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from Business Insider

22 Of The Most Unforgettable War Photos You Will Ever See

Five Marines and one Navy corpsman raise Old Glory on Mount Suribachi after taking Iwo Jima in 1945.

#23. Flags of Our Fathers Smart Rating: 89.77 U.S. Box Office ﴾inflation‐adjusted﴿: $39,469,800 Release Year: 2006 Role: Director Some of the servicemen who raised the U.S. flag on Mount Suribachi during the Battle of Iwo Jima at the end of World War II live to hear of their status as heroes.

#23. Flags of Our Fathers Smart Rating: 89.77 U.S. Box Office ﴾inflation‐adjusted﴿: $39,469,800 Release Year: 2006 Role: Director Some of the servicemen who raised the U.S. flag on Mount Suribachi during the Battle of Iwo Jima at the end of World War II live to hear of their status as heroes.

from WW2DB

[Photo] Raising the US flag atop Mount Suribachi by Joe Rosenthal, Iwo Jima, Japan, 23 Feb 1945

Just stumbled across this on Twitter. A pretty iconic image: US marines raise the flag over the newly conquered Mt Suribachi on Iwo Jima, Japan - 23 February 1945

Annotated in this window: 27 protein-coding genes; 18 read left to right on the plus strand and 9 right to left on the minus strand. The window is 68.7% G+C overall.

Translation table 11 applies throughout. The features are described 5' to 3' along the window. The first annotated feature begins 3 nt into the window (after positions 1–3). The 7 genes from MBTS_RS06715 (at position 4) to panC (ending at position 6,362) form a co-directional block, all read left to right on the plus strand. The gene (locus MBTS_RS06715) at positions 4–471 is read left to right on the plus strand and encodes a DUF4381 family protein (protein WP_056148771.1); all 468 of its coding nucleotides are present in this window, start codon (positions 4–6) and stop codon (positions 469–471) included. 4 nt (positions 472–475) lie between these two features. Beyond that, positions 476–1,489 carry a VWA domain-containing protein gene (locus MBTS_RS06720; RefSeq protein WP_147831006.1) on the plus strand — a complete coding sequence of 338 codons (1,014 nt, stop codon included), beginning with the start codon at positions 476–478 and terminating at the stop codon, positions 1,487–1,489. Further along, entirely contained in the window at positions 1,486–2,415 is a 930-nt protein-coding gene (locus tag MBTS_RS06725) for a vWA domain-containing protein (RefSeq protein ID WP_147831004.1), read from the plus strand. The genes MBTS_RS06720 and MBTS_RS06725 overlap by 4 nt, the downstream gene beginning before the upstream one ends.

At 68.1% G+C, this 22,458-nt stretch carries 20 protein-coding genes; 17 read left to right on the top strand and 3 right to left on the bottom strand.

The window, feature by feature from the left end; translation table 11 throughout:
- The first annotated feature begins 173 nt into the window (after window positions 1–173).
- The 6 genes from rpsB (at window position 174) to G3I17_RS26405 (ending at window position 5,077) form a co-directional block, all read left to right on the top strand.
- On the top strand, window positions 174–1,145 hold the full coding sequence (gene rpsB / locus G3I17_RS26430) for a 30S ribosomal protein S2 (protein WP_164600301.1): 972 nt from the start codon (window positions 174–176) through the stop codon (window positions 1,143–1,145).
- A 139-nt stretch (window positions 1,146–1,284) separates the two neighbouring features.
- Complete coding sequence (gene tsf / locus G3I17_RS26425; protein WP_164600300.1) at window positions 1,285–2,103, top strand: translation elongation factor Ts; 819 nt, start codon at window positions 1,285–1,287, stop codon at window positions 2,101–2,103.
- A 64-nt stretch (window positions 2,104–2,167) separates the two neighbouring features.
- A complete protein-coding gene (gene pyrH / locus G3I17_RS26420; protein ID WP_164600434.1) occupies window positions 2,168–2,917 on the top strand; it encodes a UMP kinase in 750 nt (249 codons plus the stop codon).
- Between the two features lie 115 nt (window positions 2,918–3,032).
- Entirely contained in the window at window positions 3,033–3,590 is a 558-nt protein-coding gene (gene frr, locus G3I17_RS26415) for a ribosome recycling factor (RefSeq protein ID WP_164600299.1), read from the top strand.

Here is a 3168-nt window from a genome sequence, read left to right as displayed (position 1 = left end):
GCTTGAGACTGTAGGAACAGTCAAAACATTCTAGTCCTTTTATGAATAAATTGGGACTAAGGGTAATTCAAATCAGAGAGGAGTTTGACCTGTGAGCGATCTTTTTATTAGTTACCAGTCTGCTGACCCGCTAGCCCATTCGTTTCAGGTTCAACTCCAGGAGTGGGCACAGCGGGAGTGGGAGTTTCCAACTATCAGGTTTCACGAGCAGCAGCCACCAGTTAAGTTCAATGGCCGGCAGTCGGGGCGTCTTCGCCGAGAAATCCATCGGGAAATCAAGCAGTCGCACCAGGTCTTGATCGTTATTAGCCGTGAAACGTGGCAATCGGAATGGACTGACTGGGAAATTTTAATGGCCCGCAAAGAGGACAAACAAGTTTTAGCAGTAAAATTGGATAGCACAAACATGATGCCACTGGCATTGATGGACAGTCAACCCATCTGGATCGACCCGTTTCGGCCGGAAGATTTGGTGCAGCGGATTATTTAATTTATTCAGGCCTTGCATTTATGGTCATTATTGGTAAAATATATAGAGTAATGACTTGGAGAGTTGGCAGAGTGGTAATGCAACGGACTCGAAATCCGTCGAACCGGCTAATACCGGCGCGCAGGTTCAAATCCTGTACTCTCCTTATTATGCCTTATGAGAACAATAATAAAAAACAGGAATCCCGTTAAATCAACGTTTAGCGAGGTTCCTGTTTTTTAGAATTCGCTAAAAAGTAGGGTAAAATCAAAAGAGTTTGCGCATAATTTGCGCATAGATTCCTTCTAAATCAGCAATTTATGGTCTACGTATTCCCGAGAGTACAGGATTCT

from WW2DB

[Photo] Raising the US flag atop Mount Suribachi by Joe Rosenthal, Iwo Jima, Japan, 23 Feb 1945

Raising the US flag atop Mount Suribachi by Joe Rosenthal, Iwo Jima, Japan, 23 Feb 1945

from R. Cichocki's Blog

Famous Photographs

Raising the Flag on Iwo Jima is a historic photograph taken on February 23, 1945, by Joe Rosenthal. Five United States Marines and a U.S. Navy corpsman raise the flag of the United States atop Mount Suribachi during the Battle of Iwo Jima in World War II.

from All That Is Interesting

Five Of History’s Most Iconic Photographs

The flag raising at Iwo Jima was the defining image of the Pacific theater of World War 2. The American Marines and a Navy corpsman were snapped atop Mount Suribachi, hoisting their flag after wresting Iwo Jima from the Japanese.

from Mail Online

70 years ago, Marines raise flag on Iwo Jima

Feb. 23, 1945 file photo, U.S. Marines of the 28th Regiment, 5th Division, raise a U.S. flag atop Mount Suribachi, Iwo Jima. Strategically located 660 miles from Tokyo, the Pacific island became the site of one of the bloodiest, most famous battles of World War II against Japan.